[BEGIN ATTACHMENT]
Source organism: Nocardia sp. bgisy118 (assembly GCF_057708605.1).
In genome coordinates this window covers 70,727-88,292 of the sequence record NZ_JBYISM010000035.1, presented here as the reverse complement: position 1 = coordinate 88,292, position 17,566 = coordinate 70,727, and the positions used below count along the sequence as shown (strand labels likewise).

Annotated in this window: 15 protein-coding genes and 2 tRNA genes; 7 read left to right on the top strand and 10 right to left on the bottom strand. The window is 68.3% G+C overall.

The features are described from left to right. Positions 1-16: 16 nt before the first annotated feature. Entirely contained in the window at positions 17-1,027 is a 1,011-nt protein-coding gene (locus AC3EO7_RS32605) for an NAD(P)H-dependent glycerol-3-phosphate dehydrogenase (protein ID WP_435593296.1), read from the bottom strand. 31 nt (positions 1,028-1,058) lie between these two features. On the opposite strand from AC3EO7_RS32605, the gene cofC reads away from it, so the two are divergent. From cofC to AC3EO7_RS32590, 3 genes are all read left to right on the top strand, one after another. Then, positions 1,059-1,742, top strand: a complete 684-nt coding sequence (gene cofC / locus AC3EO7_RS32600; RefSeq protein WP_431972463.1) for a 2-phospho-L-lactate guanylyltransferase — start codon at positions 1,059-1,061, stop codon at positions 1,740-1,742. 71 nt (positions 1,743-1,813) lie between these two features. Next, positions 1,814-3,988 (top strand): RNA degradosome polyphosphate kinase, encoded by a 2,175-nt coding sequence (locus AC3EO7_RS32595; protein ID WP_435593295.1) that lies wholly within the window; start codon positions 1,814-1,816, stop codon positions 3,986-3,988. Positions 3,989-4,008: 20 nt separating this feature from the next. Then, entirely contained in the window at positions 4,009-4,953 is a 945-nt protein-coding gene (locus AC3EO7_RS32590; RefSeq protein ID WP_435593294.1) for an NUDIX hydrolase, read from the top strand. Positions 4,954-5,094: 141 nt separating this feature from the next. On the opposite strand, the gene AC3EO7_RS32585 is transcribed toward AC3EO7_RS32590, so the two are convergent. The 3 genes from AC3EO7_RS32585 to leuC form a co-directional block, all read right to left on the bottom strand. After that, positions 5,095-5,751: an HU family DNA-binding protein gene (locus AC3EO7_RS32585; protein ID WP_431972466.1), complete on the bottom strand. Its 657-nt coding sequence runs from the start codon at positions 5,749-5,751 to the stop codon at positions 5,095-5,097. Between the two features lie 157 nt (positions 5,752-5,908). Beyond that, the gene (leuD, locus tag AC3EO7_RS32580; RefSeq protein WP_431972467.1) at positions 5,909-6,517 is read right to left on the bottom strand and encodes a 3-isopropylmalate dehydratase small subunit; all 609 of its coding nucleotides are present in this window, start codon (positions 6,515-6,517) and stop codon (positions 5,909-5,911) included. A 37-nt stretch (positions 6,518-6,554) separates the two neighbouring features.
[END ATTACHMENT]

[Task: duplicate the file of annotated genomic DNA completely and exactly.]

Source organism: Nocardia sp. bgisy118 (assembly GCF_057708605.1).
In genome coordinates this window covers 70,727-88,292 of the sequence record NZ_JBYISM010000035.1, presented here as the reverse complement: position 1 = coordinate 88,292, position 17,566 = coordinate 70,727, and the positions used below count along the sequence as shown (strand labels likewise).

Annotated in this window: 15 protein-coding genes and 2 tRNA genes; 7 read left to right on the top strand and 10 right to left on the bottom strand. The window is 68.3% G+C overall.

The features are described from left to right. Positions 1-16: 16 nt before the first annotated feature. Entirely contained in the window at positions 17-1,027 is a 1,011-nt protein-coding gene (locus AC3EO7_RS32605) for an NAD(P)H-dependent glycerol-3-phosphate dehydrogenase (protein ID WP_435593296.1), read from the bottom strand. 31 nt (positions 1,028-1,058) lie between these two features. On the opposite strand from AC3EO7_RS32605, the gene cofC reads away from it, so the two are divergent. From cofC to AC3EO7_RS32590, 3 genes are all read left to right on the top strand, one after another. Then, positions 1,059-1,742, top strand: a complete 684-nt coding sequence (gene cofC / locus AC3EO7_RS32600; RefSeq protein WP_431972463.1) for a 2-phospho-L-lactate guanylyltransferase — start codon at positions 1,059-1,061, stop codon at positions 1,740-1,742. 71 nt (positions 1,743-1,813) lie between these two features. Next, positions 1,814-3,988 (top strand): RNA degradosome polyphosphate kinase, encoded by a 2,175-nt coding sequence (locus AC3EO7_RS32595; protein ID WP_435593295.1) that lies wholly within the window; start codon positions 1,814-1,816, stop codon positions 3,986-3,988. Positions 3,989-4,008: 20 nt separating this feature from the next. Then, entirely contained in the window at positions 4,009-4,953 is a 945-nt protein-coding gene (locus AC3EO7_RS32590; RefSeq protein ID WP_435593294.1) for an NUDIX hydrolase, read from the top strand. Positions 4,954-5,094: 141 nt separating this feature from the next. On the opposite strand, the gene AC3EO7_RS32585 is transcribed toward AC3EO7_RS32590, so the two are convergent. The 3 genes from AC3EO7_RS32585 to leuC form a co-directional block, all read right to left on the bottom strand. After that, positions 5,095-5,751: an HU family DNA-binding protein gene (locus AC3EO7_RS32585; protein ID WP_431972466.1), complete on the bottom strand. Its 657-nt coding sequence runs from the start codon at positions 5,749-5,751 to the stop codon at positions 5,095-5,097. Between the two features lie 157 nt (positions 5,752-5,908). Beyond that, the gene (leuD, locus tag AC3EO7_RS32580; RefSeq protein WP_431972467.1) at positions 5,909-6,517 is read right to left on the bottom strand and encodes a 3-isopropylmalate dehydratase small subunit; all 609 of its coding nucleotides are present in this window, start codon (positions 6,515-6,517) and stop codon (positions 5,909-5,911) included. A 37-nt stretch (positions 6,518-6,554) separates the two neighbouring features.